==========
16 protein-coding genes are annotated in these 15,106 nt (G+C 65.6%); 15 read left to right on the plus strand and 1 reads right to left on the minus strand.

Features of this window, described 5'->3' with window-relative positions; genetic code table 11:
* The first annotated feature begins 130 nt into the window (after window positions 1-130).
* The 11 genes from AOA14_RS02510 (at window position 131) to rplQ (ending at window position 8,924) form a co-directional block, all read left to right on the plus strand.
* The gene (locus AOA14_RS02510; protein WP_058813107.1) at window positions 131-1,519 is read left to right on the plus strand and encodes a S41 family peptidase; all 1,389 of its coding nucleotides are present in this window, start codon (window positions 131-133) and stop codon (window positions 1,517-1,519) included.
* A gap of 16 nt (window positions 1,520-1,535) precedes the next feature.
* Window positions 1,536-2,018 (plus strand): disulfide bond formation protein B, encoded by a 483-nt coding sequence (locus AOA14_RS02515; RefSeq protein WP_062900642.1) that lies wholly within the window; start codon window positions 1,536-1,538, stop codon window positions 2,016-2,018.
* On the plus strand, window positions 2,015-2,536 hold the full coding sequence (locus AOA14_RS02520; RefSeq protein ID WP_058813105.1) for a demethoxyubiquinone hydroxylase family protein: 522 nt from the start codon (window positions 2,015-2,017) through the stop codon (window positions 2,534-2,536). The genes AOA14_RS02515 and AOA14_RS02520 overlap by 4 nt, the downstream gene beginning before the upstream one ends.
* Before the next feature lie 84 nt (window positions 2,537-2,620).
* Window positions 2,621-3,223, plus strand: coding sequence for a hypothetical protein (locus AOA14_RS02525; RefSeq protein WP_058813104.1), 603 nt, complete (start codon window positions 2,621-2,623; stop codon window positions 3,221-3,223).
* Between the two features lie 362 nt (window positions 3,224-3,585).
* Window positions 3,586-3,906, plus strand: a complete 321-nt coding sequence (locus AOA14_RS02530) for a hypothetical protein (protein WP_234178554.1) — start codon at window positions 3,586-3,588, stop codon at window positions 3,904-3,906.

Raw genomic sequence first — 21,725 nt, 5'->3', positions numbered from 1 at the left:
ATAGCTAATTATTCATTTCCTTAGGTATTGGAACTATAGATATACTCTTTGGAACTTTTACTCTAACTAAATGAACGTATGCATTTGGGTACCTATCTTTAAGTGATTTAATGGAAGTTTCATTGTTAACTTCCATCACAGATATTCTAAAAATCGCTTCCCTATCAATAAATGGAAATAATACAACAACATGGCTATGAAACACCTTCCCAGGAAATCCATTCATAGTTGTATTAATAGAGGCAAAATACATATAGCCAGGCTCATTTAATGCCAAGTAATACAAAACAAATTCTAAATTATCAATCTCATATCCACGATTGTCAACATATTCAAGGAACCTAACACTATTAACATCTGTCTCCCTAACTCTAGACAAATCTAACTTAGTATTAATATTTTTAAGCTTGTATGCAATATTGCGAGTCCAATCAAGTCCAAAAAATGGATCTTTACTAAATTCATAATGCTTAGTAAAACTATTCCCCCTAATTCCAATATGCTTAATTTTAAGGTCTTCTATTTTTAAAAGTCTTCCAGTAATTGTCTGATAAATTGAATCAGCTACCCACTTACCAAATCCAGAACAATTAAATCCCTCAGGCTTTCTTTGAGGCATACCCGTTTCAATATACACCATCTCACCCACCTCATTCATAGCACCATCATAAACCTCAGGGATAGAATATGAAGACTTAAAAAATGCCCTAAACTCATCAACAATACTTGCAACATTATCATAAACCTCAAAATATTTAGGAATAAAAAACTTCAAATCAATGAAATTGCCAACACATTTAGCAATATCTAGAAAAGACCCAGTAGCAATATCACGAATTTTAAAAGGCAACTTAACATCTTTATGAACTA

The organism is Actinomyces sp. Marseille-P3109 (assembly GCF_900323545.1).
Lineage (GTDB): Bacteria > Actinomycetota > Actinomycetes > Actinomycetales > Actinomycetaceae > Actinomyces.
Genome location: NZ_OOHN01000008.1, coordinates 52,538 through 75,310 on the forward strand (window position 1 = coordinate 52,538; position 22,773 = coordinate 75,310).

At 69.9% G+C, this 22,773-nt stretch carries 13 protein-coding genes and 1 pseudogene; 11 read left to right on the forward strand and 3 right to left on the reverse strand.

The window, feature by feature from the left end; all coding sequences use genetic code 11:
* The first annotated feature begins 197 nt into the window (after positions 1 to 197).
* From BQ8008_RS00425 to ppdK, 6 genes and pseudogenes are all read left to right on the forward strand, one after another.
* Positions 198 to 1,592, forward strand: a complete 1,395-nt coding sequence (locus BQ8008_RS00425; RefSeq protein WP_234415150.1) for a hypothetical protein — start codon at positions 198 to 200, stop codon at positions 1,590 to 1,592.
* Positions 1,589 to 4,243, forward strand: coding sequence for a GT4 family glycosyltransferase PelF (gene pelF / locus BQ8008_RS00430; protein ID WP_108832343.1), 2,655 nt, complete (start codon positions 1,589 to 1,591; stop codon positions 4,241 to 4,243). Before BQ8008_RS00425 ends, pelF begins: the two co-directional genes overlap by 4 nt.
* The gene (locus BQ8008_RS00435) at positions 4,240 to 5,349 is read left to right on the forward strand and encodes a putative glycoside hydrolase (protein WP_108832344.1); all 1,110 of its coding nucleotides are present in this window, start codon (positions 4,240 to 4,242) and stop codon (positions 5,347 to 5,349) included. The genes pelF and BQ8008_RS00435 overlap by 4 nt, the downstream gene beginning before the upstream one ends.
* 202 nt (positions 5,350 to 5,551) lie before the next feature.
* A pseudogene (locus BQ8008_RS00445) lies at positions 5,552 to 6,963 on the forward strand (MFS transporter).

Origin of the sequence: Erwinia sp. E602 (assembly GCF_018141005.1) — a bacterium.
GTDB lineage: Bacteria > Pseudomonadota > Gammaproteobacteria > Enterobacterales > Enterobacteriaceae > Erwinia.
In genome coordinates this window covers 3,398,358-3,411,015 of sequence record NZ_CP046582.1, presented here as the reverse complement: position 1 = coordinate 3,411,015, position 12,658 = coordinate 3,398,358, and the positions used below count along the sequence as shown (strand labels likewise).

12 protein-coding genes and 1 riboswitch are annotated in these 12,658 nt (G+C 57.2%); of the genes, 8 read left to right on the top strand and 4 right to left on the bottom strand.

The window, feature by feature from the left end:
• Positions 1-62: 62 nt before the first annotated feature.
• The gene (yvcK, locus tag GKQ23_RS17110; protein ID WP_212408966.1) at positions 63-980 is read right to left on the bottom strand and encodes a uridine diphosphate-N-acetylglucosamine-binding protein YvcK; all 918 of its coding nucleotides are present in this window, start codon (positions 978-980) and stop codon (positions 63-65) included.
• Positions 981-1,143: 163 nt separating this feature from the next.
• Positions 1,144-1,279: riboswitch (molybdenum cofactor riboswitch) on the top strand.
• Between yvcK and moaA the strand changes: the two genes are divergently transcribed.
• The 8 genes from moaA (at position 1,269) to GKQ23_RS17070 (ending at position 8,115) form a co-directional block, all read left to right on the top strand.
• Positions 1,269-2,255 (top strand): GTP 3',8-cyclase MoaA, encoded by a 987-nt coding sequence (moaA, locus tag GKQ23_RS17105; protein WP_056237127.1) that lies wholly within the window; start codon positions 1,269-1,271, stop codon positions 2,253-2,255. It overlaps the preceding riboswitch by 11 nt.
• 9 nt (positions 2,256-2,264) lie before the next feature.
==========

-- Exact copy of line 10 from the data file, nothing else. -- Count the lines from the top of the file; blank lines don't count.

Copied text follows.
* Window positions 2,621-3,223, plus strand: coding sequence for a hypothetical protein (locus AOA14_RS02525; RefSeq protein WP_058813104.1), 603 nt, complete (start codon window positions 2,621-2,623; stop codon window positions 3,221-3,223).